Overview of Movement Disorders
Every body movement, from raising a hand to smiling, involves a complex interaction between the central nervous system (brain and spinal cord), nerves, and muscles. Damage to or malfunction of any of these components may result in a movement disorder.
Different types of movement disorders can develop, depending on the nature and location of the damage or malfunction, as in the following:
Damage to the parts of the brain that control voluntary (intended) movement or the connections between the brain and spinal cord: Weakness or paralysis of the muscles involved in voluntary movements and exaggerated reflexes
Damage to the basal ganglia (collections of nerve cells located at the base of the cerebrum, deep within the brain): Involuntary (unintended) or decreased movements, but not weakness or changes in reflexes
Damage to the cerebellum: Loss of coordination
The basal ganglia help initiate and smooth out voluntary muscle movements and suppress involuntary movements.
The cerebellum coordinates the body’s movements, helps the limbs move smoothly and accurately, and helps maintain balance.
Some movement disorders, such as hiccups, are temporary, usually causing little inconvenience. Others, such as Parkinson disease, are serious and progressive, impairing the ability to speak, use the hands, walk, and maintain balance when standing.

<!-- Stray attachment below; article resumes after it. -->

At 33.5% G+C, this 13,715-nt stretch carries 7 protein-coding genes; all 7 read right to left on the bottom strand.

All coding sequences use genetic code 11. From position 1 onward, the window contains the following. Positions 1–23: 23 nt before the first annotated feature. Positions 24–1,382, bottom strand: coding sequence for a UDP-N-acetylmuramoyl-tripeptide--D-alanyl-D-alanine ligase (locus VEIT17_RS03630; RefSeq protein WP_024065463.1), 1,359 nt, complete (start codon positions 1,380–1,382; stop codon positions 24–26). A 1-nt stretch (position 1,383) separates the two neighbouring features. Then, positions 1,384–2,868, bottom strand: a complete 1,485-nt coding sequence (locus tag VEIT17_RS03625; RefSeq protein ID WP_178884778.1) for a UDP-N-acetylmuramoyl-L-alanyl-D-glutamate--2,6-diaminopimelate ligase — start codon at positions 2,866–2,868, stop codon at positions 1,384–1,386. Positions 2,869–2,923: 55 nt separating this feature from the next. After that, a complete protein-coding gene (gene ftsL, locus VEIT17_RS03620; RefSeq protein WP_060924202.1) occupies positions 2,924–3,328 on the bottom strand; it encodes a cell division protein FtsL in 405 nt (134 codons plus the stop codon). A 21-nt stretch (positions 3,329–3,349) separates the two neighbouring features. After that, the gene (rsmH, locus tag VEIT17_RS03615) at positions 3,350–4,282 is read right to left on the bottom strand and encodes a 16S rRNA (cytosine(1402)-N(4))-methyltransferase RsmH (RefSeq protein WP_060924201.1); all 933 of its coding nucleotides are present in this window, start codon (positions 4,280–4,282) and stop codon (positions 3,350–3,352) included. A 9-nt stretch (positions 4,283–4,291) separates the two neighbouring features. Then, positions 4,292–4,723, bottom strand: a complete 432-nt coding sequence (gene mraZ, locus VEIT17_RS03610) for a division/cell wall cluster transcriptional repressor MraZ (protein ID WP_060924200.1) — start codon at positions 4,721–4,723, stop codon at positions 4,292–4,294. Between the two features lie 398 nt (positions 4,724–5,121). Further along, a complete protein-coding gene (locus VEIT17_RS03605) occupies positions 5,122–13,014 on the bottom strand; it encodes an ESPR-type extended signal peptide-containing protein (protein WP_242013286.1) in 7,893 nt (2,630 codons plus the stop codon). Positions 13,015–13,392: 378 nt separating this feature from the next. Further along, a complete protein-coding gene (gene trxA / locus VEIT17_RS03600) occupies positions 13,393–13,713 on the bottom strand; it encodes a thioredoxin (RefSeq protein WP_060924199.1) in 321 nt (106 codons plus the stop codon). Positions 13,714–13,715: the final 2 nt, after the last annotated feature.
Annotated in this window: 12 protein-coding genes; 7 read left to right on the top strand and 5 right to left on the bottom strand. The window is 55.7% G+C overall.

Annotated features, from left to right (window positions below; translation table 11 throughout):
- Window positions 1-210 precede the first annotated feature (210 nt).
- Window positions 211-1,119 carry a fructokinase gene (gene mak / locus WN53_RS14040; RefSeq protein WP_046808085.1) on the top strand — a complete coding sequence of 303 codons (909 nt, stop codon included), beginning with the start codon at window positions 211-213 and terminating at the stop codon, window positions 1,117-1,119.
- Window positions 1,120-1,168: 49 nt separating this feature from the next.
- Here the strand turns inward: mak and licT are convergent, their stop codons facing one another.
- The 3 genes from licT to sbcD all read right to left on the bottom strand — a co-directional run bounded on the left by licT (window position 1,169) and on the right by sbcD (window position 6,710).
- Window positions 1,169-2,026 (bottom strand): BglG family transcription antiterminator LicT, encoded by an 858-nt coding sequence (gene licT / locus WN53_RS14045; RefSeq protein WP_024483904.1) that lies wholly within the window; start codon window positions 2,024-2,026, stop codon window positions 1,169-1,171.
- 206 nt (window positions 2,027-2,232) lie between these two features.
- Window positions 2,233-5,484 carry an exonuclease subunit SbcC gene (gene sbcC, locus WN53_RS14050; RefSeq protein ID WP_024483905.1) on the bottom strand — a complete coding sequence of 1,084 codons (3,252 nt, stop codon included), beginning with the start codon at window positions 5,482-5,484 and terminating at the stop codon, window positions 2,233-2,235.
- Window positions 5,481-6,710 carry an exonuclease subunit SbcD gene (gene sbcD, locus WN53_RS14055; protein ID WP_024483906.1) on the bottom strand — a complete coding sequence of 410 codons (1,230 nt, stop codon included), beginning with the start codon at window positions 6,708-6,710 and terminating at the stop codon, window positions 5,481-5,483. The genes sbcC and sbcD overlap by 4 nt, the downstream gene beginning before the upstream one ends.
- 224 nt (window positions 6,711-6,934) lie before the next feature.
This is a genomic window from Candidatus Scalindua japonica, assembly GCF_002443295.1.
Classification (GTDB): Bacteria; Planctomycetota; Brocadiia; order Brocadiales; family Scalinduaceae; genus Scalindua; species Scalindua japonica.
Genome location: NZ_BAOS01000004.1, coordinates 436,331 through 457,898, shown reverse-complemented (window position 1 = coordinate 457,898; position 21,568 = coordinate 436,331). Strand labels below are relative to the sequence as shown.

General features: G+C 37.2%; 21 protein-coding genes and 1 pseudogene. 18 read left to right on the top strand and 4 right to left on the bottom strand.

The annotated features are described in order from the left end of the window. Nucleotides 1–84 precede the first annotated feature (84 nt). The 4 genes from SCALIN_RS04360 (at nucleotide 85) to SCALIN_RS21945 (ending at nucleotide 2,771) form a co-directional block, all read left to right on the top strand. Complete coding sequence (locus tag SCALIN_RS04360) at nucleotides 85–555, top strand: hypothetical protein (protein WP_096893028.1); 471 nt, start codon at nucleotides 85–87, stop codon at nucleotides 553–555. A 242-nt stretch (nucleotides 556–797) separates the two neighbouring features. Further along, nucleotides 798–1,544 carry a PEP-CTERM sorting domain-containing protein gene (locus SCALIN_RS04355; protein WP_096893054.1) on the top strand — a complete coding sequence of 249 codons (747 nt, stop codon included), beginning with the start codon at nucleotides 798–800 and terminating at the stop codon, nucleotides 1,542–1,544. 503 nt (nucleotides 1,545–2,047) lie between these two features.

Locating the Basal Ganglia
The basal ganglia are collections of nerve cells located deep within the brain. They include the following:
The basal ganglia help initiate and smooth out voluntary muscle movements, suppress involuntary movements, and coordinate changes in posture.
Classifying movement disorders often helps doctors identify the cause.
Movement disorders are commonly classified as those that cause
The most common disorder that decreases and/or slows movement is
Disorders that increase movement include
However, in some disorders, movement is increased and decreased. For example, Parkinson disease causes tremors (increased movement) and slow movements.
Disorders that increase movement can be
Some rapid, nonrhythmic movements, such as tics, can be temporarily stopped (suppressed). Others, such as hemiballismus, chorea, myoclonus, cannot be suppressed (nonsuppressible).